Neil Young, one of my favorite rock musicians ever, said it best in his 1979 album by the same name: Rust Never Sleeps.
Have you ever tried to get rust off of the underbody of your car? I have. Multiple times. I’ve used the rust-killer spray, and then I’ve used the rust-resistant paint to cover it up. It looks good for a while, but it always comes back. Always.
Fortunately, I have never had more than a touch of rust on a couple of cars I have had for many years because we in the Washington, D.C., area don’t get a lot of snow and ice. This winter we have recorded less than an inch of snow. Rust isn’t a huge problem for us. But I wonder about people who live in the colder climates where their poor vehicles are bombarded with a road-spray mixture of salt and chemicals for months.
So it is with pleasure that I call your attention to a noteworthy PressPac item this week.
New research has established the “miracle material” called graphene as the world’s thinnest known coating for protecting metals against corrosion. A study on this potential new use of graphene appears in ACS Nano. While the technique is not being applied to car and truck metals, it does include aircraft components, and overall this is an encouraging development in the fight against corrosion.
In the study, Dhiraj Prasai and colleagues point out that rusting and other corrosion of metals is a serious global problem, and intense efforts are underway to find new ways to slow or prevent it. Corrosion results from contact of the metal’s surface with air, water or other substances. One major approach involves coating metals with materials that shield the metal surface, but currently used materials have limitations. The scientists decided to evaluate graphene as a new coating.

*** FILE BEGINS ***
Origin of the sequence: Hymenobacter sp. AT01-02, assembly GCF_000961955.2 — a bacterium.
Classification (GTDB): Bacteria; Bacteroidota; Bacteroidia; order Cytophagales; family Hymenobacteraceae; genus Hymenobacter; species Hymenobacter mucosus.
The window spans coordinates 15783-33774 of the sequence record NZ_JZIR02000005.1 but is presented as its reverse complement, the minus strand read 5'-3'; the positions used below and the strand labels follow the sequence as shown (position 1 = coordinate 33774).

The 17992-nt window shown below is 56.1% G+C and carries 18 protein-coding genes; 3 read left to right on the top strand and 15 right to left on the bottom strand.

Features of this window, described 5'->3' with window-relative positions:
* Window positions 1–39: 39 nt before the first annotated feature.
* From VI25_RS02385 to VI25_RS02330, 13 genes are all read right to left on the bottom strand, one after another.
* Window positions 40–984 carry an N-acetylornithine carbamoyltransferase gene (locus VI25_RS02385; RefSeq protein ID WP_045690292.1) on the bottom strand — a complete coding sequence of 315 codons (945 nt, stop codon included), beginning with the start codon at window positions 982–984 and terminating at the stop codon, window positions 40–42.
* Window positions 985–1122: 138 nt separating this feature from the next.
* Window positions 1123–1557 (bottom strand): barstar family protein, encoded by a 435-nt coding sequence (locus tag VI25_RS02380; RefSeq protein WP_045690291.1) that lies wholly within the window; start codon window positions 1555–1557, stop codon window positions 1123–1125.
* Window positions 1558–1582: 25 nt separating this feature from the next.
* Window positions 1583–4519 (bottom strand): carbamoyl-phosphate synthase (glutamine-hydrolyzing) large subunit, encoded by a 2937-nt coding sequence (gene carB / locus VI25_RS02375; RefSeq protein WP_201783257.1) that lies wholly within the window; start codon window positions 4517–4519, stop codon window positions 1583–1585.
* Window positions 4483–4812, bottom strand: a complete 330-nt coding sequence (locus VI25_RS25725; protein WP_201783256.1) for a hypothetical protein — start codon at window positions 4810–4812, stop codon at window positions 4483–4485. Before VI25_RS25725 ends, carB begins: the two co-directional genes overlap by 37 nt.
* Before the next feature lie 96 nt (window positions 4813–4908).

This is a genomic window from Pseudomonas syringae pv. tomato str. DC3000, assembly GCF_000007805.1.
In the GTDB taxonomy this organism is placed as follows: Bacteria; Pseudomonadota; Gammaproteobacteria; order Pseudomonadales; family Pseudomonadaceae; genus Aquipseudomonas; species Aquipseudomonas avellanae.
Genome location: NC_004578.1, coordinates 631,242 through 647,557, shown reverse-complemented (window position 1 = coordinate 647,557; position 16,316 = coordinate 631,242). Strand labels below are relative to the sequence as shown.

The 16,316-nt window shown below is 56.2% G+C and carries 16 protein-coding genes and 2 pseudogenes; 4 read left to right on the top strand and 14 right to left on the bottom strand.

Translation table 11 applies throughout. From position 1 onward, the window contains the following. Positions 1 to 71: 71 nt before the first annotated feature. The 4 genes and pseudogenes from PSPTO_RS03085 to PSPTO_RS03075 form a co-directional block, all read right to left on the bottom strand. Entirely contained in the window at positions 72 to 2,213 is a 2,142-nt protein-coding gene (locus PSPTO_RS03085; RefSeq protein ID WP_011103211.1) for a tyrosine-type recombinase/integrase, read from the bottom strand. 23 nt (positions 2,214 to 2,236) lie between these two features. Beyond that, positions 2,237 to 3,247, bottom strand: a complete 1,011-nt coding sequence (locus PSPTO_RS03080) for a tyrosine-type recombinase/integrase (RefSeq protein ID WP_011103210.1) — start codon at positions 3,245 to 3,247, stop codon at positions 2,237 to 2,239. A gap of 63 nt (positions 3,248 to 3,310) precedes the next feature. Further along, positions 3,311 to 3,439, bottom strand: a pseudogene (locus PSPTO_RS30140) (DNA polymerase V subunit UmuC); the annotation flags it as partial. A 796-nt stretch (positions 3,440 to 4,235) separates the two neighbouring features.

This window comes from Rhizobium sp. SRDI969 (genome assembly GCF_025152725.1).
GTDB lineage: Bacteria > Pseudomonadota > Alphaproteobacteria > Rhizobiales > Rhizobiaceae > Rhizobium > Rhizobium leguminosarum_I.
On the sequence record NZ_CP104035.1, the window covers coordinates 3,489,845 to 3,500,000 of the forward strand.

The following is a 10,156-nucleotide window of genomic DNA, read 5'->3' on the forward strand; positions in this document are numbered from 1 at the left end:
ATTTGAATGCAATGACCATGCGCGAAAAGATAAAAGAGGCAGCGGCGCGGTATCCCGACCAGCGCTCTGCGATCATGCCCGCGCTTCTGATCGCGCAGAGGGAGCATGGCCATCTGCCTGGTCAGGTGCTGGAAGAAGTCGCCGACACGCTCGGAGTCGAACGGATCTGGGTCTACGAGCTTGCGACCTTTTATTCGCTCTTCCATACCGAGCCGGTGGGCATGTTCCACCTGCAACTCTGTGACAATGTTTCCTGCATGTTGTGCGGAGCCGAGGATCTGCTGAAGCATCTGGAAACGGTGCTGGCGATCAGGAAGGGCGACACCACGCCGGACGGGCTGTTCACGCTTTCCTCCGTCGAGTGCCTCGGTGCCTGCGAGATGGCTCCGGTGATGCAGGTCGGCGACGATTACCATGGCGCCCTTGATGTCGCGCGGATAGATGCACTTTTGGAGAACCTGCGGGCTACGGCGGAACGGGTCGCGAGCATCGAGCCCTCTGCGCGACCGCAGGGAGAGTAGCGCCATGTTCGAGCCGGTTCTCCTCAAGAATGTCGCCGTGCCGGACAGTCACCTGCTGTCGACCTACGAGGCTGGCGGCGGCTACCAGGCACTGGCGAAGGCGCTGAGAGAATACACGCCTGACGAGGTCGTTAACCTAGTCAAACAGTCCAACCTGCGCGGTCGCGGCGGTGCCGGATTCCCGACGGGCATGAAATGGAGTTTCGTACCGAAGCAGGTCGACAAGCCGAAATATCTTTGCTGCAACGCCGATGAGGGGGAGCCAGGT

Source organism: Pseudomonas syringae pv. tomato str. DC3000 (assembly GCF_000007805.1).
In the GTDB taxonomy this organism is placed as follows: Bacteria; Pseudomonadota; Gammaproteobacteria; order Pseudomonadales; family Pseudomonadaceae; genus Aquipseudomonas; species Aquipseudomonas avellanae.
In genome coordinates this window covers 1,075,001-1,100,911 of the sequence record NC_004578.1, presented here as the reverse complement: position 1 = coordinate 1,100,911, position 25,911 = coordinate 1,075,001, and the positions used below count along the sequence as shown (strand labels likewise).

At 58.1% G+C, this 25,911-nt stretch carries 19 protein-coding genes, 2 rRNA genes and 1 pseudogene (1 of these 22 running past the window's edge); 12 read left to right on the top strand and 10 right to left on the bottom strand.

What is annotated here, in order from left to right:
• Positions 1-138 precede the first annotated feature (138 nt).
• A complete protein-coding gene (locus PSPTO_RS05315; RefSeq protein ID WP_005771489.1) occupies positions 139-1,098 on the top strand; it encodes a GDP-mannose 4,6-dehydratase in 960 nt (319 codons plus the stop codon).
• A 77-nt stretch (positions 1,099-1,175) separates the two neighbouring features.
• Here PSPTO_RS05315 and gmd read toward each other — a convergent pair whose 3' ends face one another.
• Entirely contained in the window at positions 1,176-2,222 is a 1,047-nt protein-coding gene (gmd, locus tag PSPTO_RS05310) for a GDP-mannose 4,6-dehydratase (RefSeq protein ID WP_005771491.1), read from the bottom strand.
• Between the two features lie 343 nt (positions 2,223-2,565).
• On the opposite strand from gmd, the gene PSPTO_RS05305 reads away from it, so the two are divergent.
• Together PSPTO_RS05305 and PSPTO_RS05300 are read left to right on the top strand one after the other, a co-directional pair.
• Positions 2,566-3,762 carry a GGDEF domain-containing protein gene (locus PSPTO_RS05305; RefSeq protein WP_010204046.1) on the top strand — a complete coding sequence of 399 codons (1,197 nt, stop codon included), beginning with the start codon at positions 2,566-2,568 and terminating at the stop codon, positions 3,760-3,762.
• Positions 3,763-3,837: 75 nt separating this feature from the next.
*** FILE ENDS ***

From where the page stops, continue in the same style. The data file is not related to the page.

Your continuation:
Graphene is a single layer of carbon atoms, many layers of which are in lead pencils and charcoal, and is the thinnest, strongest known material. That’s why it is called the miracle material. In graphene, the carbon atoms are arranged like a chicken-wire fence in a layer so thin that is transparent, and an ounce would cover 28 football fields.
They found that graphene, whether made directly on copper or nickel or transferred onto another metal, provides protection against corrosion. Copper coated by growing a single layer of graphene through chemical vapor deposition (CVD) corroded seven times slower than bare copper, and nickel coated by growing multiple layers of graphene corroded 20 times slower than bare nickel. Remarkably, a single layer of graphene provides the same corrosion protection as conventional organic coatings that are more than five times thicker. Graphene coatings could be ideal corrosion-inhibiting coatings in applications where a thin coating is favorable, such as microelectronic components (e.g., interconnects, aircraft components and implantable devices), say the scientists.